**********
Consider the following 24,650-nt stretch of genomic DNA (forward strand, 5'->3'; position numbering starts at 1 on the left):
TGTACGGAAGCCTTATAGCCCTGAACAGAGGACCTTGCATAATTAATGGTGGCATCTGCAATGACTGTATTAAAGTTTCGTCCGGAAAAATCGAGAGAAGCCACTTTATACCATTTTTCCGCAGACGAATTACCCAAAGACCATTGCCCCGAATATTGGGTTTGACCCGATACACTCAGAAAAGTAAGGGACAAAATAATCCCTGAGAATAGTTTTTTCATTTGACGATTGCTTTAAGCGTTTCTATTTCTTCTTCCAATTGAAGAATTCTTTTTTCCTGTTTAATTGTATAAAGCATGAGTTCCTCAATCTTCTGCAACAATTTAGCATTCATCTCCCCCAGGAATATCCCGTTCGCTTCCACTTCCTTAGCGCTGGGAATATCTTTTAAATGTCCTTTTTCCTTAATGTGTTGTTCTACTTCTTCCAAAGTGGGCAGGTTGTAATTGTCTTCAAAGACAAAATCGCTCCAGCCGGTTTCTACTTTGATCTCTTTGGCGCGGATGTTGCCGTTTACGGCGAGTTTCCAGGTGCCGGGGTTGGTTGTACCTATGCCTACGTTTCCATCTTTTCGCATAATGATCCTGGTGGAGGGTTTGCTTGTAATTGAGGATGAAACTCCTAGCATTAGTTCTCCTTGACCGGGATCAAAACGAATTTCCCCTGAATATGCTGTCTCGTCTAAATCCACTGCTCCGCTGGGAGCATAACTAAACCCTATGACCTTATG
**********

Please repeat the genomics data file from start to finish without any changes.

Consider the following 24,650-nt stretch of genomic DNA (forward strand, 5'->3'; position numbering starts at 1 on the left):
TGTACGGAAGCCTTATAGCCCTGAACAGAGGACCTTGCATAATTAATGGTGGCATCTGCAATGACTGTATTAAAGTTTCGTCCGGAAAAATCGAGAGAAGCCACTTTATACCATTTTTCCGCAGACGAATTACCCAAAGACCATTGCCCCGAATATTGGGTTTGACCCGATACACTCAGAAAAGTAAGGGACAAAATAATCCCTGAGAATAGTTTTTTCATTTGACGATTGCTTTAAGCGTTTCTATTTCTTCTTCCAATTGAAGAATTCTTTTTTCCTGTTTAATTGTATAAAGCATGAGTTCCTCAATCTTCTGCAACAATTTAGCATTCATCTCCCCCAGGAATATCCCGTTCGCTTCCACTTCCTTAGCGCTGGGAATATCTTTTAAATGTCCTTTTTCCTTAATGTGTTGTTCTACTTCTTCCAAAGTGGGCAGGTTGTAATTGTCTTCAAAGACAAAATCGCTCCAGCCGGTTTCTACTTTGATCTCTTTGGCGCGGATGTTGCCGTTTACGGCGAGTTTCCAGGTGCCGGGGTTGGTTGTACCTATGCCTACGTTTCCATCTTTTCGCATAATGATCCTGGTGGAGGGTTTGCTTGTAATTGAGGATGAAACTCCTAGCATTAGTTCTCCTTGACCGGGATCAAAACGAATTTCCCCTGAATATGCTGTCTCGTCTAAATCCACTGCTCCGCTGGGAGCATAACTAAACCCTATGACCTTATG